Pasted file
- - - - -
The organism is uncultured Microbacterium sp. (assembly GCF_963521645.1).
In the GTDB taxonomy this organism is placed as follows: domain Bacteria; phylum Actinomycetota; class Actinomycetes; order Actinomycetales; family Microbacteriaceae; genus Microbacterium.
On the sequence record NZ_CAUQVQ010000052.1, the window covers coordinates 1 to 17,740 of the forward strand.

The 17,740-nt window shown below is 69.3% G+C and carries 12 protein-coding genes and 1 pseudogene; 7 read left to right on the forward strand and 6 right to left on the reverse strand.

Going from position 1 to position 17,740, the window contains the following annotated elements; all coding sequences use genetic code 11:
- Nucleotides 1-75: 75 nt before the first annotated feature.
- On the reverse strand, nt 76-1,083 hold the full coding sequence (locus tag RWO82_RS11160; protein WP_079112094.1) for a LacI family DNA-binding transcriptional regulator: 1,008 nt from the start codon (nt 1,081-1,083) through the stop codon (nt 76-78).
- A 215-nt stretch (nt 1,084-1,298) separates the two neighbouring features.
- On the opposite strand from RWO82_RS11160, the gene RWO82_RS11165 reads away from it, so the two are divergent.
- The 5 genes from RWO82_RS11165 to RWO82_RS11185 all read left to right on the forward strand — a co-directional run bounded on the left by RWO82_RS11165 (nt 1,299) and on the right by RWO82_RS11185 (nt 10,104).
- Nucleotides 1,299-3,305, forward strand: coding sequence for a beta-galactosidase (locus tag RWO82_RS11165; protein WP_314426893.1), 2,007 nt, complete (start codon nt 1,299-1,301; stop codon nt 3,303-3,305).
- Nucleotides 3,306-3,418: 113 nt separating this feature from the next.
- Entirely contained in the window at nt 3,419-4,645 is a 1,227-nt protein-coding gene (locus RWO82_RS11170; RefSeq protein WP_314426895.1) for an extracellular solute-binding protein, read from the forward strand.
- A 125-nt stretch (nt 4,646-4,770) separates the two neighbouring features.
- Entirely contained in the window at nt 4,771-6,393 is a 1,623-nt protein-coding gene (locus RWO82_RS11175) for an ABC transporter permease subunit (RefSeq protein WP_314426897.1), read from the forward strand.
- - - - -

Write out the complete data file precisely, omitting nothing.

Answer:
The organism is uncultured Microbacterium sp. (assembly GCF_963521645.1).
In the GTDB taxonomy this organism is placed as follows: domain Bacteria; phylum Actinomycetota; class Actinomycetes; order Actinomycetales; family Microbacteriaceae; genus Microbacterium.
On the sequence record NZ_CAUQVQ010000052.1, the window covers coordinates 1 to 17,740 of the forward strand.

The 17,740-nt window shown below is 69.3% G+C and carries 12 protein-coding genes and 1 pseudogene; 7 read left to right on the forward strand and 6 right to left on the reverse strand.

Going from position 1 to position 17,740, the window contains the following annotated elements; all coding sequences use genetic code 11:
- Nucleotides 1-75: 75 nt before the first annotated feature.
- On the reverse strand, nt 76-1,083 hold the full coding sequence (locus tag RWO82_RS11160; protein WP_079112094.1) for a LacI family DNA-binding transcriptional regulator: 1,008 nt from the start codon (nt 1,081-1,083) through the stop codon (nt 76-78).
- A 215-nt stretch (nt 1,084-1,298) separates the two neighbouring features.
- On the opposite strand from RWO82_RS11160, the gene RWO82_RS11165 reads away from it, so the two are divergent.
- The 5 genes from RWO82_RS11165 to RWO82_RS11185 all read left to right on the forward strand — a co-directional run bounded on the left by RWO82_RS11165 (nt 1,299) and on the right by RWO82_RS11185 (nt 10,104).
- Nucleotides 1,299-3,305, forward strand: coding sequence for a beta-galactosidase (locus tag RWO82_RS11165; protein WP_314426893.1), 2,007 nt, complete (start codon nt 1,299-1,301; stop codon nt 3,303-3,305).
- Nucleotides 3,306-3,418: 113 nt separating this feature from the next.
- Entirely contained in the window at nt 3,419-4,645 is a 1,227-nt protein-coding gene (locus RWO82_RS11170; RefSeq protein WP_314426895.1) for an extracellular solute-binding protein, read from the forward strand.
- A 125-nt stretch (nt 4,646-4,770) separates the two neighbouring features.
- Entirely contained in the window at nt 4,771-6,393 is a 1,623-nt protein-coding gene (locus RWO82_RS11175) for an ABC transporter permease subunit (RefSeq protein WP_314426897.1), read from the forward strand.